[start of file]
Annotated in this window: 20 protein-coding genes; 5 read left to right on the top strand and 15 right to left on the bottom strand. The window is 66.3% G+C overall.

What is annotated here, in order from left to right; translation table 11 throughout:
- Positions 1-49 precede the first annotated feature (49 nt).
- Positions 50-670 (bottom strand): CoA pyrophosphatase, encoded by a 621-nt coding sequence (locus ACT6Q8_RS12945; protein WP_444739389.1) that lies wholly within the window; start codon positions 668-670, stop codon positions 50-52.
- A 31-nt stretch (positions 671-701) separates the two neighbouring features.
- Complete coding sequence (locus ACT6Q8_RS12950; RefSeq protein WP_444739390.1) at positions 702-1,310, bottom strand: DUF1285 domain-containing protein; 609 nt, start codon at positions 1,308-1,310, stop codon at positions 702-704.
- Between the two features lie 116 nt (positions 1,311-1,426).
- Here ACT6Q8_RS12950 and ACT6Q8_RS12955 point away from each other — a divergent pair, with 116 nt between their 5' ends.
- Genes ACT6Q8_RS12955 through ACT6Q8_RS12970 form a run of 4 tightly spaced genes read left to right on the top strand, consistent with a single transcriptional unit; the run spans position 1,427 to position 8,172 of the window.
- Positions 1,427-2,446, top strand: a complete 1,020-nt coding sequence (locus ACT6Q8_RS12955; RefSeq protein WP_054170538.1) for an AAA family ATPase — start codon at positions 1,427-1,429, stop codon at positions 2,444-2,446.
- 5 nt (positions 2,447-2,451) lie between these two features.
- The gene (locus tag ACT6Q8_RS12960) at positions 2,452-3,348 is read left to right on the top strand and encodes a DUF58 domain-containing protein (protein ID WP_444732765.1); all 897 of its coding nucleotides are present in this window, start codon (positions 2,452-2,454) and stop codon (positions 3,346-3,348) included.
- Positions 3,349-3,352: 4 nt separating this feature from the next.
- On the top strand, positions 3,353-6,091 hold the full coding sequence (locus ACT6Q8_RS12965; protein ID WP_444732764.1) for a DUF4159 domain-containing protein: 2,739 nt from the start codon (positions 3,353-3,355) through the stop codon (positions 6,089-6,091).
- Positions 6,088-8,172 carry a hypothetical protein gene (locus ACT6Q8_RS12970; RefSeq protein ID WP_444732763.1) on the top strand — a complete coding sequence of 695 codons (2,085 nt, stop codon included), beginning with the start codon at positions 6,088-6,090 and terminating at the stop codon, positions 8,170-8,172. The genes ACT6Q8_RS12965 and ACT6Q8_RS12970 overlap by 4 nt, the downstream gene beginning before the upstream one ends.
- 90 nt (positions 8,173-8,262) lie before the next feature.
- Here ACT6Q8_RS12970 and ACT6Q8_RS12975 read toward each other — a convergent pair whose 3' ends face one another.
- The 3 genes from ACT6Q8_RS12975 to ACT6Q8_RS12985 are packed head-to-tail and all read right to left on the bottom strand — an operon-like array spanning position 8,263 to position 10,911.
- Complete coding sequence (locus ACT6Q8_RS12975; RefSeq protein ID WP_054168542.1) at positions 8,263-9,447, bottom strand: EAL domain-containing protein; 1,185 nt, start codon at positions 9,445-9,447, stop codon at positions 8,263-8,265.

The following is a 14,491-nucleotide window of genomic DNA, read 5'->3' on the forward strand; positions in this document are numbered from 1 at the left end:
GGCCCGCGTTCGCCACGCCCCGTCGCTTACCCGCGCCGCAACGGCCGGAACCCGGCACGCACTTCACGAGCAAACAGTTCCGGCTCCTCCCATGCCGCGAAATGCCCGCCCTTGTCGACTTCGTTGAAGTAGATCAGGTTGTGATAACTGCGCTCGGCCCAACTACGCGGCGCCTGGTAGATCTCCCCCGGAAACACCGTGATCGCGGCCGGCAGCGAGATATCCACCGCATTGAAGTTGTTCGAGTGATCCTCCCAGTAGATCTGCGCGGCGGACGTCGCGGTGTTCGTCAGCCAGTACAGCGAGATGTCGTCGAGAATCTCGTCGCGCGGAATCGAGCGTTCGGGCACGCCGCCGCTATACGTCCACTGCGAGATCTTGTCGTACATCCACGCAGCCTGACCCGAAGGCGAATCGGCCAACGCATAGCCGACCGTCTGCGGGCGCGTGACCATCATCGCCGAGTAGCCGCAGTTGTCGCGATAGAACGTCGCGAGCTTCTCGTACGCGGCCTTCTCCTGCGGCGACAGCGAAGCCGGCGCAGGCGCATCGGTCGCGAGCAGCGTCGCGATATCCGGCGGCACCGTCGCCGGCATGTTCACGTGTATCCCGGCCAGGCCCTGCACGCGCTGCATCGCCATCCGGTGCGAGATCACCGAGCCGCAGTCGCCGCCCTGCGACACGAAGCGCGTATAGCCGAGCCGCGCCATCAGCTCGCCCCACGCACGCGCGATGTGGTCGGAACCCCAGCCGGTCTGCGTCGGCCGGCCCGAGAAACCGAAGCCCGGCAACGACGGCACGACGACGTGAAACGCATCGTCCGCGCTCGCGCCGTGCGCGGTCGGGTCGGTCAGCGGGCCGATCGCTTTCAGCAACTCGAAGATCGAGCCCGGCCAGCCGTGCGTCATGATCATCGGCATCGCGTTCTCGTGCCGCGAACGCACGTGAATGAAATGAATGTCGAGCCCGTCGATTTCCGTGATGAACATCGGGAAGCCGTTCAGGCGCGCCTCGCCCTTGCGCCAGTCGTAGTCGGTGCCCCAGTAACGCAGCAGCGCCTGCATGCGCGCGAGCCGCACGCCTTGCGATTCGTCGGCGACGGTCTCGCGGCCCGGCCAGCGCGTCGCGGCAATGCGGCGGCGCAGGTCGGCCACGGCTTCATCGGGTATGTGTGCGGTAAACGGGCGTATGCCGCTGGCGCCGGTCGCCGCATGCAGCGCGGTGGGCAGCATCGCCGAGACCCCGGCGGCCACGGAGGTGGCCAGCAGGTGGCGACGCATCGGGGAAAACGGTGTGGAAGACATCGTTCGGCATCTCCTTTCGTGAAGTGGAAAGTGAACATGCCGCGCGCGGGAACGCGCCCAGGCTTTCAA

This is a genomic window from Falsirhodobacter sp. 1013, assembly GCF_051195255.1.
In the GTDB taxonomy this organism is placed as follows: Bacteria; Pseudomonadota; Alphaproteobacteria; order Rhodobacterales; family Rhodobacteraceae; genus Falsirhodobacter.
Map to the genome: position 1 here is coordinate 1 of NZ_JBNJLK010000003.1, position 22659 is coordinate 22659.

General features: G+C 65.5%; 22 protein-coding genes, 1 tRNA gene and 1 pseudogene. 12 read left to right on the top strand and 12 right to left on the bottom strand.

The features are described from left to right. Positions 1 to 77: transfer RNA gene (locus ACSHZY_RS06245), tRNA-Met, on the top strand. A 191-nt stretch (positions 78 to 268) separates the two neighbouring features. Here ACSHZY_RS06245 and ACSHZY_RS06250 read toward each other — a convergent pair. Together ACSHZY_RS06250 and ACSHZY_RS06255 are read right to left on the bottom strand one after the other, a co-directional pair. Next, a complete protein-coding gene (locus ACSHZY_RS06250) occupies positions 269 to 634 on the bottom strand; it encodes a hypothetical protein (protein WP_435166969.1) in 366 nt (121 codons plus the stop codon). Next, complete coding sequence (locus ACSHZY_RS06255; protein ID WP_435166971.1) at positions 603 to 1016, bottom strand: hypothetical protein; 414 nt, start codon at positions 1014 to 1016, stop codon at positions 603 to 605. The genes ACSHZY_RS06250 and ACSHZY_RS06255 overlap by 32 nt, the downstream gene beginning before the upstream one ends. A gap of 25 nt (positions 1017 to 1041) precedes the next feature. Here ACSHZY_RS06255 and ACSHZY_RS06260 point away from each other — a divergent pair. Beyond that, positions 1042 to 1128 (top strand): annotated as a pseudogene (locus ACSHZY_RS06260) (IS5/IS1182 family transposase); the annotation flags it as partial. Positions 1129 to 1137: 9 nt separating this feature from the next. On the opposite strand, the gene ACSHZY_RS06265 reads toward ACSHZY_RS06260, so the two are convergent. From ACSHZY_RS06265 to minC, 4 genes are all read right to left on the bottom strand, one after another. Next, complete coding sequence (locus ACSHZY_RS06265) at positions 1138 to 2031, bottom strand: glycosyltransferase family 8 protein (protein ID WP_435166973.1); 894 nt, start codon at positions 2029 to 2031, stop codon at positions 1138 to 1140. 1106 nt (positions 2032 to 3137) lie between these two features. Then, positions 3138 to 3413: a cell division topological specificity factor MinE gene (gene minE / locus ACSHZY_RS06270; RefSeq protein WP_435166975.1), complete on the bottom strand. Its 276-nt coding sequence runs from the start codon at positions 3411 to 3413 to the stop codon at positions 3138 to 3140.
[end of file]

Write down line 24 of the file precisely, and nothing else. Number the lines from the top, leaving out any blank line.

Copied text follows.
Map to the genome: position 1 here is coordinate 1 of NZ_JBNJLK010000003.1, position 22659 is coordinate 22659.